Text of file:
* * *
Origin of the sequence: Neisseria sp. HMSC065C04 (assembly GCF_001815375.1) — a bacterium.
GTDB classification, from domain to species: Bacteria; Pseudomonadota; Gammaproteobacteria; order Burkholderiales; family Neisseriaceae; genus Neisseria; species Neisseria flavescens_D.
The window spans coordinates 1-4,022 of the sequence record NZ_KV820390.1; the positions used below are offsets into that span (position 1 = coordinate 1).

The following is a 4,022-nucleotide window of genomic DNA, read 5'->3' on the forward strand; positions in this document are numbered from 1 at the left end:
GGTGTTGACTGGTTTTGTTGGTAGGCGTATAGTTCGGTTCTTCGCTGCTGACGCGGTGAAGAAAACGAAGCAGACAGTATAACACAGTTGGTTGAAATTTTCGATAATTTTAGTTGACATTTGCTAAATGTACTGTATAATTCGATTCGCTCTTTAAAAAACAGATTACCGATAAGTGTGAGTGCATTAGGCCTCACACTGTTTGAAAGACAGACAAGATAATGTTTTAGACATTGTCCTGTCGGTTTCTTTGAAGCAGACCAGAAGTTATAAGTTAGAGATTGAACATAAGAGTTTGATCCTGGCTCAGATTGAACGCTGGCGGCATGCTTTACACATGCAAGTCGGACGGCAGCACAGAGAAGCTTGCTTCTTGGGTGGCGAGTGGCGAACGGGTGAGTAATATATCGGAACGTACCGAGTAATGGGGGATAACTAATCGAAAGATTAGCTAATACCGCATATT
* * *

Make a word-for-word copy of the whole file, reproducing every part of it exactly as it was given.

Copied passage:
Origin of the sequence: Neisseria sp. HMSC065C04 (assembly GCF_001815375.1) — a bacterium.
GTDB classification, from domain to species: Bacteria; Pseudomonadota; Gammaproteobacteria; order Burkholderiales; family Neisseriaceae; genus Neisseria; species Neisseria flavescens_D.
The window spans coordinates 1-4,022 of the sequence record NZ_KV820390.1; the positions used below are offsets into that span (position 1 = coordinate 1).

The following is a 4,022-nucleotide window of genomic DNA, read 5'->3' on the forward strand; positions in this document are numbered from 1 at the left end:
GGTGTTGACTGGTTTTGTTGGTAGGCGTATAGTTCGGTTCTTCGCTGCTGACGCGGTGAAGAAAACGAAGCAGACAGTATAACACAGTTGGTTGAAATTTTCGATAATTTTAGTTGACATTTGCTAAATGTACTGTATAATTCGATTCGCTCTTTAAAAAACAGATTACCGATAAGTGTGAGTGCATTAGGCCTCACACTGTTTGAAAGACAGACAAGATAATGTTTTAGACATTGTCCTGTCGGTTTCTTTGAAGCAGACCAGAAGTTATAAGTTAGAGATTGAACATAAGAGTTTGATCCTGGCTCAGATTGAACGCTGGCGGCATGCTTTACACATGCAAGTCGGACGGCAGCACAGAGAAGCTTGCTTCTTGGGTGGCGAGTGGCGAACGGGTGAGTAATATATCGGAACGTACCGAGTAATGGGGGATAACTAATCGAAAGATTAGCTAATACCGCATATT